Armenian Volunteer Corps

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Wednesday, June 22, 2011

Notes from Gyumri

Aleksan Giragosian

July 16, 2011: It's funny being in Armenia again because it doesn't seem as foreign as it used to. Perhaps it's because the streets and fashion look more western. Perhaps it's because it's my fourth time in this country. Or perhaps where I live (Glendale) is becoming more and more like Armenia. Although many of the superficial things I noticed in 2007 have changed, many cultural things linger for better or worse. For better is the sense of community I see among locals living in the same building or in the same neighborhood. For better is the hospitality shown to foreigners or family. For worse is the treatment of women, children, and the environment. For worse is the collective pessimism that remains a stumbling block on the path to a free, independent, and prosperous Armenia.

And then there are the bard trees; apparently I'm allergic to them. I haven't stopped sneezing, coughing, or blowing my nose since I got here. The incessant second-hand smoke and the dusty streets may also be playing a role. I don't mean to come off as a whiner, but I was literally ill for the entire duration of my trip in 2007, and I'm afraid of a similar repetition in 2011.

Actually, being here makes me wonder if I can actually live here. I tell my friends and family that I want to move to Armenia, but I seem to forget sometimes that I am an American. What I mean to say is that a move to Armenia would entail more than a change in location. It would entail sacrifices on almost every level (economic, political, cultural). I say "sacrifices" because, at the moment, I do not see any gains that can made through relocating to Armenia. The only thing that keeps me from abandoning the idea altogether is the psychological conditioning, one might even say brainwashing, I underwent in Armenia school and at home that has instilled in me a longing for my fatherland.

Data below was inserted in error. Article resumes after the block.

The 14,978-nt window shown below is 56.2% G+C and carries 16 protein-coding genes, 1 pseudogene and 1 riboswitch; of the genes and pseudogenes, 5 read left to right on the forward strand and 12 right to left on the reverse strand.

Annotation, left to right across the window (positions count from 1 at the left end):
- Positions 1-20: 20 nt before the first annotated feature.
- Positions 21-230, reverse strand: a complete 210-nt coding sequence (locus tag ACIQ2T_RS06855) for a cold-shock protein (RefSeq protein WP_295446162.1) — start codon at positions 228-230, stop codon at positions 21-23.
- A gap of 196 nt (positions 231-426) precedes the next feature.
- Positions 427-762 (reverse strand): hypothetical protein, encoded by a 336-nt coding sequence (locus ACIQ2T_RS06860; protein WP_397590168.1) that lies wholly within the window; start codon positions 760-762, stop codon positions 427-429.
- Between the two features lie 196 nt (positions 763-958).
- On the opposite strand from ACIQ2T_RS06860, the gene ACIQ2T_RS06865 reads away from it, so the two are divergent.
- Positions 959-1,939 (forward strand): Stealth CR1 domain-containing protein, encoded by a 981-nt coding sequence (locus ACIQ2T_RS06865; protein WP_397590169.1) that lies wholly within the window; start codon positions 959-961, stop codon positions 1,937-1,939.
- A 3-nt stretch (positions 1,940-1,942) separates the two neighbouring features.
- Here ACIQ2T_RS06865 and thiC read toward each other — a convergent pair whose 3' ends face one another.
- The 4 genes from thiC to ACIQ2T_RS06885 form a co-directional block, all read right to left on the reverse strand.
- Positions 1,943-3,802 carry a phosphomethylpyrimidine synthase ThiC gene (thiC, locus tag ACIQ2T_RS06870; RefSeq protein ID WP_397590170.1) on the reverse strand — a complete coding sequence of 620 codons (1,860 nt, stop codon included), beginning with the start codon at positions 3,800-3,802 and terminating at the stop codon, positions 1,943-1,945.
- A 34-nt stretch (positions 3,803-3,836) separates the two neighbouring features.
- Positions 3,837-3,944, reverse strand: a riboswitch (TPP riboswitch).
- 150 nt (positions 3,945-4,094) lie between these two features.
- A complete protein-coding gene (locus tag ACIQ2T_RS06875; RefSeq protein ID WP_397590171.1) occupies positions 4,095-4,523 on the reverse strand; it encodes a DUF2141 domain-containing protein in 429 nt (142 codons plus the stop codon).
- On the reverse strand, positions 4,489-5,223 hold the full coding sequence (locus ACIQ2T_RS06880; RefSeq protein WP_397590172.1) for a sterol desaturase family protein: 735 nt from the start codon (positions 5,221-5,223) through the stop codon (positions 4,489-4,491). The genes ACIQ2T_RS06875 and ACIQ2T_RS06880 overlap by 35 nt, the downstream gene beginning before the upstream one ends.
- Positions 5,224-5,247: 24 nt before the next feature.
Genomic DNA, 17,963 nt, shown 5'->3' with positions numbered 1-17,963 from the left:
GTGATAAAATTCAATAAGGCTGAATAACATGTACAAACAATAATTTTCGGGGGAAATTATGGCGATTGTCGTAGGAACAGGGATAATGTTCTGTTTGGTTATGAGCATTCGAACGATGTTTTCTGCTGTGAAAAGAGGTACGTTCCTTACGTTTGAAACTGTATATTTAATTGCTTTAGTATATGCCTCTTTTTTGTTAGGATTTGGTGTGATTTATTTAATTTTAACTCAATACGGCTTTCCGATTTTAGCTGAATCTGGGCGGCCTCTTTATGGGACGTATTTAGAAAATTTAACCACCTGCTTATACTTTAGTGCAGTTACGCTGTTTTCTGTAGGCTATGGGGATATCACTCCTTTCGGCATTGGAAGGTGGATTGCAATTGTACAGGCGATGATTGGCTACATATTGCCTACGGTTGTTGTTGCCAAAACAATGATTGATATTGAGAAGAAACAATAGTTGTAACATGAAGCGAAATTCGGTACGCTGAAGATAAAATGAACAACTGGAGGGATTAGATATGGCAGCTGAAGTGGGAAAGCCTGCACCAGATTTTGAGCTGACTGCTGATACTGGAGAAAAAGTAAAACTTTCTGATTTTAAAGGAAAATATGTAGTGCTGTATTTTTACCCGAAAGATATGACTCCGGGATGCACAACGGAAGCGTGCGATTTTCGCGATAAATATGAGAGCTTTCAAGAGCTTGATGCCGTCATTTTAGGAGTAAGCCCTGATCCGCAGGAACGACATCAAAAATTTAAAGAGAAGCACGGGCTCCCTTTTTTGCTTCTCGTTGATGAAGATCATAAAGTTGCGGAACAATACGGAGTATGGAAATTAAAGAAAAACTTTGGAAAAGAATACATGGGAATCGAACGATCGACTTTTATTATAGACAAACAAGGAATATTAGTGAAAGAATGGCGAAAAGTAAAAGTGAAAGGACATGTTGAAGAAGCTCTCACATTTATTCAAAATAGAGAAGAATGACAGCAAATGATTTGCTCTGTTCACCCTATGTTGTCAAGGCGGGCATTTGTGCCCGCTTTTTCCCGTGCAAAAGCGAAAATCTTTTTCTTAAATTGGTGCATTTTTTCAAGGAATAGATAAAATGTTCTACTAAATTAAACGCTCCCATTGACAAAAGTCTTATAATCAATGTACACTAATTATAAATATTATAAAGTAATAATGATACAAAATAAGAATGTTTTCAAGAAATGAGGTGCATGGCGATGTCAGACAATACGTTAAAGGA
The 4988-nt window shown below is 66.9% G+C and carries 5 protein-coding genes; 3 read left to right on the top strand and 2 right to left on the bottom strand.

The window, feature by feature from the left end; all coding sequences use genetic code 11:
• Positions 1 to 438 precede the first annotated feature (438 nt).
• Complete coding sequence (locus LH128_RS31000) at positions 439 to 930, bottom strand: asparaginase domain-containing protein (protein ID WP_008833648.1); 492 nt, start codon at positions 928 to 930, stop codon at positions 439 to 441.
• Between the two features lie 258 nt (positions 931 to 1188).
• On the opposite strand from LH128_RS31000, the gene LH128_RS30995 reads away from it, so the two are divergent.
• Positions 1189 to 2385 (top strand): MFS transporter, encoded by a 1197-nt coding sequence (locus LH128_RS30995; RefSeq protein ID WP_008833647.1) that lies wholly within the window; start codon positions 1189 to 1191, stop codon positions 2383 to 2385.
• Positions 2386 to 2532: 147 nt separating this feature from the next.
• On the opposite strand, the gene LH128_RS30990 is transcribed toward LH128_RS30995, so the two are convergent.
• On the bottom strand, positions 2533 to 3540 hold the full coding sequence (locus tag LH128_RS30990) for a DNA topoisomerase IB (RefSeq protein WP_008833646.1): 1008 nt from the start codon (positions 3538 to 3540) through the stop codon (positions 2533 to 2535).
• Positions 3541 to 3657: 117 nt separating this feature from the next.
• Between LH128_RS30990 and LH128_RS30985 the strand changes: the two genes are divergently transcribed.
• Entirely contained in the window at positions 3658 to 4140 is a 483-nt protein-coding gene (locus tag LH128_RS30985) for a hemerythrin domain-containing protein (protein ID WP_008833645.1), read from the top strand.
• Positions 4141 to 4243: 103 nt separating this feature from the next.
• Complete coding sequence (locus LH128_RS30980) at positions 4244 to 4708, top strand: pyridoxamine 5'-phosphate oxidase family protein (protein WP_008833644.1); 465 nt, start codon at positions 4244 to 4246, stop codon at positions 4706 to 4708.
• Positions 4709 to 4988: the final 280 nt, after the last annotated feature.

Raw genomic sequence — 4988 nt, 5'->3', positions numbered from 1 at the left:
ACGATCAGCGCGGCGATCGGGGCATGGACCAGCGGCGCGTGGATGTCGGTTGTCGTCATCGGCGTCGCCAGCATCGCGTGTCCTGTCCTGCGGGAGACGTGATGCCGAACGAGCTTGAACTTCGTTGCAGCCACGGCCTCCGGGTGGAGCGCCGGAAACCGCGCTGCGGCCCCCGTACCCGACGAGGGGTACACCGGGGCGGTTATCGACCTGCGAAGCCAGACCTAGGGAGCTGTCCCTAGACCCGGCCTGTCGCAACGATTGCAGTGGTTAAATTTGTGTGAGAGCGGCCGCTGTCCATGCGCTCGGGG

However, I remain hopeful that alongside those "sacrifices," I will discover gains. Big Gains.

Aleksan Giragosian is volunteering with the Armenian Young Lawyers Association in Gyumri.

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  • At 11:47 AM, June 22, 2011, Anonymous Anonymous said…

    I agree with what you said about ACTUALLY being able to live in Armenia. I would just like to say that when I was visiting England and France I said to myself, “lucky is the person who lives in their own country. I was so envious of the English and the French who were living in their own country, working for their country and helping THEIR country prosper. I understand Armenia demands more sacrifices from the people living there. But again, lucky is the person who lives and works in his ethnic country.

  • At 8:53 PM, September 09, 2011, Blogger timjimdeets said…

    Dear Aleksan Giragosian: I'm a lawyer myself and have been to Armenia twice. I am of Armenian descent, but only on my Mom's side. I applaud your desire to help out Armenia. I hope to move there myself sometime, but I don't know how realistic that is. In any event, glad that you are helping out Armenia. Tim Deets in USA


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